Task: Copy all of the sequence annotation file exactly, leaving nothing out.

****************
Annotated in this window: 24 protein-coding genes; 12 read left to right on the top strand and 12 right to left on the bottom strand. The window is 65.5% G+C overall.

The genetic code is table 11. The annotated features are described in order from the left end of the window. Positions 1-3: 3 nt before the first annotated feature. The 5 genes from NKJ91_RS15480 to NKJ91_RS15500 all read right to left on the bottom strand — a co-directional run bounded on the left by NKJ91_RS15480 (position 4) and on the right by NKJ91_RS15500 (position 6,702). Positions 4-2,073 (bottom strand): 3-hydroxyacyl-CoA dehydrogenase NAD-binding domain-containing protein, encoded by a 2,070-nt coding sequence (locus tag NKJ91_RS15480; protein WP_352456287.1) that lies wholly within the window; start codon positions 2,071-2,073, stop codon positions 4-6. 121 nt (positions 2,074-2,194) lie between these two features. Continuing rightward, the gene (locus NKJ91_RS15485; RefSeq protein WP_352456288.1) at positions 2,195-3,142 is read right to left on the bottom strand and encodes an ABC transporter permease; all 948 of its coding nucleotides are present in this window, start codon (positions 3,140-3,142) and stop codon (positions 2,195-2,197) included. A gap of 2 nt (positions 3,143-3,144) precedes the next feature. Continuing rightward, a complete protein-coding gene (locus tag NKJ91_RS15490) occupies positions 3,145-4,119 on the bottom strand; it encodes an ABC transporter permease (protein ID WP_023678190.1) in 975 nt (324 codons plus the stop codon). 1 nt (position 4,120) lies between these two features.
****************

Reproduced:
Annotated in this window: 24 protein-coding genes; 12 read left to right on the top strand and 12 right to left on the bottom strand. The window is 65.5% G+C overall.

The genetic code is table 11. The annotated features are described in order from the left end of the window. Positions 1-3: 3 nt before the first annotated feature. The 5 genes from NKJ91_RS15480 to NKJ91_RS15500 all read right to left on the bottom strand — a co-directional run bounded on the left by NKJ91_RS15480 (position 4) and on the right by NKJ91_RS15500 (position 6,702). Positions 4-2,073 (bottom strand): 3-hydroxyacyl-CoA dehydrogenase NAD-binding domain-containing protein, encoded by a 2,070-nt coding sequence (locus tag NKJ91_RS15480; protein WP_352456287.1) that lies wholly within the window; start codon positions 2,071-2,073, stop codon positions 4-6. 121 nt (positions 2,074-2,194) lie between these two features. Continuing rightward, the gene (locus NKJ91_RS15485; RefSeq protein WP_352456288.1) at positions 2,195-3,142 is read right to left on the bottom strand and encodes an ABC transporter permease; all 948 of its coding nucleotides are present in this window, start codon (positions 3,140-3,142) and stop codon (positions 2,195-2,197) included. A gap of 2 nt (positions 3,143-3,144) precedes the next feature. Continuing rightward, a complete protein-coding gene (locus tag NKJ91_RS15490) occupies positions 3,145-4,119 on the bottom strand; it encodes an ABC transporter permease (protein ID WP_023678190.1) in 975 nt (324 codons plus the stop codon). 1 nt (position 4,120) lies between these two features.